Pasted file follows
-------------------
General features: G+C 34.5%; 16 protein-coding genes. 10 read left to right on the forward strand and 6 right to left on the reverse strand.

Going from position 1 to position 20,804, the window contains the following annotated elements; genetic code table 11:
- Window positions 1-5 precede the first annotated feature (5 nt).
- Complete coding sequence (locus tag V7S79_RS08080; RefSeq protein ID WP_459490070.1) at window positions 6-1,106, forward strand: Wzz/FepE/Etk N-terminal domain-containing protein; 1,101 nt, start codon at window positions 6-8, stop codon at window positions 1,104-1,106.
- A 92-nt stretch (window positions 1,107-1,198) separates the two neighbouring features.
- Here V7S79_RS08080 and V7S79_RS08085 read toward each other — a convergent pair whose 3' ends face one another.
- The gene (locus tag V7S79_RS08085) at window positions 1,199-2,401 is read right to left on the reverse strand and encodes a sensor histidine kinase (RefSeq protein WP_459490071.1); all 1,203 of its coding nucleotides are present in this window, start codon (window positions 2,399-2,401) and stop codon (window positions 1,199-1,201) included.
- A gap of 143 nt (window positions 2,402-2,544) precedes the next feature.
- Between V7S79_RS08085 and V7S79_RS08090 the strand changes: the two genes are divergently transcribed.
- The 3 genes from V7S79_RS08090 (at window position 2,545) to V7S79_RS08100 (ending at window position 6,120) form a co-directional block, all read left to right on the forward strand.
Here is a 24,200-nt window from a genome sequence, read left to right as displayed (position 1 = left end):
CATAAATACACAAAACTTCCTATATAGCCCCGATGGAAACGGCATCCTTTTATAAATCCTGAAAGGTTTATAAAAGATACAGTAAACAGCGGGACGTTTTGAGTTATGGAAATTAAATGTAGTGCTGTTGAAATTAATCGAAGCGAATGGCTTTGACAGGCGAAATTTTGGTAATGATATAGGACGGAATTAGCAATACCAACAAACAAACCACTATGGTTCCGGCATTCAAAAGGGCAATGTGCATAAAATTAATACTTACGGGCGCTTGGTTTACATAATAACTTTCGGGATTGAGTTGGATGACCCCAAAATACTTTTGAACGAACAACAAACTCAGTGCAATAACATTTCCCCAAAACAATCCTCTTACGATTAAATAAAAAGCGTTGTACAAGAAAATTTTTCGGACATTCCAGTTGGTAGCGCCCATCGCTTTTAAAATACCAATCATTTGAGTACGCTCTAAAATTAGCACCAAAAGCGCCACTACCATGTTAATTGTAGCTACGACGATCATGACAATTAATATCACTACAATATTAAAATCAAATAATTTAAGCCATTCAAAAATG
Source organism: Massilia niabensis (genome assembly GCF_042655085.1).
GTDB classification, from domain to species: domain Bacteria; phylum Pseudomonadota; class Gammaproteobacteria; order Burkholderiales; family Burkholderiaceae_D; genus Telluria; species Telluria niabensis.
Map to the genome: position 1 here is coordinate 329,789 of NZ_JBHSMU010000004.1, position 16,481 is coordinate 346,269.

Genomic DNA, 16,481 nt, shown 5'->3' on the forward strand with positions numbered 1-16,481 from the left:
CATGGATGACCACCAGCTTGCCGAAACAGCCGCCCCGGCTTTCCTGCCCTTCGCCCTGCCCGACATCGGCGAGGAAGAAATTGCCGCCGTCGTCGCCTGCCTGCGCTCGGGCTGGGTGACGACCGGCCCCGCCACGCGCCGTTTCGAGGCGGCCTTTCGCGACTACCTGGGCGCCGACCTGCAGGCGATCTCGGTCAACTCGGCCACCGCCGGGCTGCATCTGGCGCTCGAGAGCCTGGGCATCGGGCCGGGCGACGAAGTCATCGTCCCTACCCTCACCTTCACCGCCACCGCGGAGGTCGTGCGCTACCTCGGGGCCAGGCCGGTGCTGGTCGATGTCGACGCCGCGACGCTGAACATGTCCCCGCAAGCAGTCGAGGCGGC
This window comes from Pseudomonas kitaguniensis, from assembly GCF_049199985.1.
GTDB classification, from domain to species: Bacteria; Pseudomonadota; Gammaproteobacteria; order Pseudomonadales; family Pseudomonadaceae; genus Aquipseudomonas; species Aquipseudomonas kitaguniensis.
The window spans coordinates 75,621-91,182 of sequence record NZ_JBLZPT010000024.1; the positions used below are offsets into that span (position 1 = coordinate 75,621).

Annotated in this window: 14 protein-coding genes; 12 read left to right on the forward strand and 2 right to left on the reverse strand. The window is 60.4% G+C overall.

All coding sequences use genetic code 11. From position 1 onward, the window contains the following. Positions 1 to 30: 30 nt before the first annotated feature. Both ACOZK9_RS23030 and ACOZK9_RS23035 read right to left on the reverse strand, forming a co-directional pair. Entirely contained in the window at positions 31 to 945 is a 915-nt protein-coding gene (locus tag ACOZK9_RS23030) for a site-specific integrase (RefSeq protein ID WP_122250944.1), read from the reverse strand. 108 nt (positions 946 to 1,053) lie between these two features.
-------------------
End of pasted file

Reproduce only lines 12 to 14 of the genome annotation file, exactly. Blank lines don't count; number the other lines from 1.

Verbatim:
CATAAATACACAAAACTTCCTATATAGCCCCGATGGAAACGGCATCCTTTTATAAATCCTGAAAGGTTTATAAAAGATACAGTAAACAGCGGGACGTTTTGAGTTATGGAAATTAAATGTAGTGCTGTTGAAATTAATCGAAGCGAATGGCTTTGACAGGCGAAATTTTGGTAATGATATAGGACGGAATTAGCAATACCAACAAACAAACCACTATGGTTCCGGCATTCAAAAGGGCAATGTGCATAAAATTAATACTTACGGGCGCTTGGTTTACATAATAACTTTCGGGATTGAGTTGGATGACCCCAAAATACTTTTGAACGAACAACAAACTCAGTGCAATAACATTTCCCCAAAACAATCCTCTTACGATTAAATAAAAAGCGTTGTACAAGAAAATTTTTCGGACATTCCAGTTGGTAGCGCCCATCGCTTTTAAAATACCAATCATTTGAGTACGCTCTAAAATTAGCACCAAAAGCGCCACTACCATGTTAATTGTAGCTACGACGATCATGACAATTAATATCACTACAATATTAAAATCAAATAATTTAAGCCATTCAAAAATG
Source organism: Massilia niabensis (genome assembly GCF_042655085.1).
GTDB classification, from domain to species: domain Bacteria; phylum Pseudomonadota; class Gammaproteobacteria; order Burkholderiales; family Burkholderiaceae_D; genus Telluria; species Telluria niabensis.